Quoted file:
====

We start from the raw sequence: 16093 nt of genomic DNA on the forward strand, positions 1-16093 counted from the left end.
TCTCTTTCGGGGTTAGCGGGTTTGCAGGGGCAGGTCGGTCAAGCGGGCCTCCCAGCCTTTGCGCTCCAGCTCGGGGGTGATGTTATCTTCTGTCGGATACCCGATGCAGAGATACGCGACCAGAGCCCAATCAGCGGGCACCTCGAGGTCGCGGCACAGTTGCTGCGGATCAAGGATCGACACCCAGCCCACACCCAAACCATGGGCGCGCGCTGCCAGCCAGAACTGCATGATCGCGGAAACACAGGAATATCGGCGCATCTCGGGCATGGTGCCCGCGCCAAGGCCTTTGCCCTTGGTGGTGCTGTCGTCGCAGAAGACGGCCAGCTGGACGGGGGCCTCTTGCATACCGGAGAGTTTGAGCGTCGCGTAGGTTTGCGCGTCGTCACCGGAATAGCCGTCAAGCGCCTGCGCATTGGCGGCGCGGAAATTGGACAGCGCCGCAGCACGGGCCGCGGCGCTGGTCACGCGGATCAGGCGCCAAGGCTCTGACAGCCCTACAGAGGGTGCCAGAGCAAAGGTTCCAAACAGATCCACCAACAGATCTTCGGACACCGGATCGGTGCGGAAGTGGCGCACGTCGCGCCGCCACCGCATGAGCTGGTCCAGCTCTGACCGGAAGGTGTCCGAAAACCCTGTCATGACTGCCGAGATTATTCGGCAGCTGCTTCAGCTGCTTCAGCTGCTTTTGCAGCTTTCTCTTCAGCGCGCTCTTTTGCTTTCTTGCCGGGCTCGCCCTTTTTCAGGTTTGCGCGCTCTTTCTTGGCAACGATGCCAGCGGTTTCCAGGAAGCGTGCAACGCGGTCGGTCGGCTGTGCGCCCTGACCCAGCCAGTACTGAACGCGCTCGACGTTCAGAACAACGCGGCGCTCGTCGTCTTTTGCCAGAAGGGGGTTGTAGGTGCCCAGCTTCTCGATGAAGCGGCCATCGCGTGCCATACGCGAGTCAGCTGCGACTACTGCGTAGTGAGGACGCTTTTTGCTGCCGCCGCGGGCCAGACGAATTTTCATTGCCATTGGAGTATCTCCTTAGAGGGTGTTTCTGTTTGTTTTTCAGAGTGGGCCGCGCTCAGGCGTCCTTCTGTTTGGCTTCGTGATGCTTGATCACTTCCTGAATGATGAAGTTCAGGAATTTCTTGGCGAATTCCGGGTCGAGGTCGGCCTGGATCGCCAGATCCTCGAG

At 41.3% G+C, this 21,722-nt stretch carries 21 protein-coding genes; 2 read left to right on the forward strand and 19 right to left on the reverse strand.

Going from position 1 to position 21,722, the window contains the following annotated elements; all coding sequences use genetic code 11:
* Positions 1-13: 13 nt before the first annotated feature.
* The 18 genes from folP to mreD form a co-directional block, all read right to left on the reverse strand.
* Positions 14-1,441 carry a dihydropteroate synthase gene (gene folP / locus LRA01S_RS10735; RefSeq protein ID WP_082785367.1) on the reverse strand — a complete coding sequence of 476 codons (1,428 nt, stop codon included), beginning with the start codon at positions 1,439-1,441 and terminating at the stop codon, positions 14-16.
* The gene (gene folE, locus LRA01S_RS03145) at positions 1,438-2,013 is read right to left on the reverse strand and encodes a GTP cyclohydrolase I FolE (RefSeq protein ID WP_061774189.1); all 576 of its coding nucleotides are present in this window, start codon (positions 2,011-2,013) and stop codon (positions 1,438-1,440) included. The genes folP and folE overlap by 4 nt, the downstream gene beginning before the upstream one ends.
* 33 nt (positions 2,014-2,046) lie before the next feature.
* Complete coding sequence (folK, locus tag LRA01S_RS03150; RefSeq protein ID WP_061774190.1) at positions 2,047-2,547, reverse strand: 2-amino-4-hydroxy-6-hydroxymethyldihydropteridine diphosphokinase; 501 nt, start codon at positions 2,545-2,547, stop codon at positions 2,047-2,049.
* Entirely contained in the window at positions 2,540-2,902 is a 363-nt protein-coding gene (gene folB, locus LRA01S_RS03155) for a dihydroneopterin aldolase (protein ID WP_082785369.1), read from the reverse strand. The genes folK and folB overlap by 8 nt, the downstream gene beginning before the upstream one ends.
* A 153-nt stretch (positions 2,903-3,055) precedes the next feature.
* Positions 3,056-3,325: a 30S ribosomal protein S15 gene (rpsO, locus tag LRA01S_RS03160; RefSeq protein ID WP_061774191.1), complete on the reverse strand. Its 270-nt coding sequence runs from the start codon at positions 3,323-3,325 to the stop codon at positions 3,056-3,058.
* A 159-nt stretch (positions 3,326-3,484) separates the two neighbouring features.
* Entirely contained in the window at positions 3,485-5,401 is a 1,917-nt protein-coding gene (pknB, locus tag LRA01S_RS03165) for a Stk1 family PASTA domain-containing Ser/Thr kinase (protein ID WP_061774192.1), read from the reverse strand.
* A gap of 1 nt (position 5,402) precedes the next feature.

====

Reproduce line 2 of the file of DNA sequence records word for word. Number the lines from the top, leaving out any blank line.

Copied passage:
TCTCTTTCGGGGTTAGCGGGTTTGCAGGGGCAGGTCGGTCAAGCGGGCCTCCCAGCCTTTGCGCTCCAGCTCGGGGGTGATGTTATCTTCTGTCGGATACCCGATGCAGAGATACGCGACCAGAGCCCAATCAGCGGGCACCTCGAGGTCGCGGCACAGTTGCTGCGGATCAAGGATCGACACCCAGCCCACACCCAAACCATGGGCGCGCGCTGCCAGCCAGAACTGCATGATCGCGGAAACACAGGAATATCGGCGCATCTCGGGCATGGTGCCCGCGCCAAGGCCTTTGCCCTTGGTGGTGCTGTCGTCGCAGAAGACGGCCAGCTGGACGGGGGCCTCTTGCATACCGGAGAGTTTGAGCGTCGCGTAGGTTTGCGCGTCGTCACCGGAATAGCCGTCAAGCGCCTGCGCATTGGCGGCGCGGAAATTGGACAGCGCCGCAGCACGGGCCGCGGCGCTGGTCACGCGGATCAGGCGCCAAGGCTCTGACAGCCCTACAGAGGGTGCCAGAGCAAAGGTTCCAAACAGATCCACCAACAGATCTTCGGACACCGGATCGGTGCGGAAGTGGCGCACGTCGCGCCGCCACCGCATGAGCTGGTCCAGCTCTGACCGGAAGGTGTCCGAAAACCCTGTCATGACTGCCGAGATTATTCGGCAGCTGCTTCAGCTGCTTCAGCTGCTTTTGCAGCTTTCTCTTCAGCGCGCTCTTTTGCTTTCTTGCCGGGCTCGCCCTTTTTCAGGTTTGCGCGCTCTTTCTTGGCAACGATGCCAGCGGTTTCCAGGAAGCGTGCAACGCGGTCGGTCGGCTGTGCGCCCTGACCCAGCCAGTACTGAACGCGCTCGACGTTCAGAACAACGCGGCGCTCGTCGTCTTTTGCCAGAAGGGGGTTGTAGGTGCCCAGCTTCTCGATGAAGCGGCCATCGCGTGCCATACGCGAGTCAGCTGCGACTACTGCGTAGTGAGGACGCTTTTTGCTGCCGCCGCGGGCCAGACGAATTTTCATTGCCATTGGAGTATCTCCTTAGAGGGTGTTTCTGTTTGTTTTTCAGAGTGGGCCGCGCTCAGGCGTCCTTCTGTTTGGCTTCGTGATGCTTGATCACTTCCTGAATGATGAAGTTCAGGAATTTCTTGGCGAATTCCGGGTCGAGGTCGGCCTGGATCGCCAGATCCTCGAG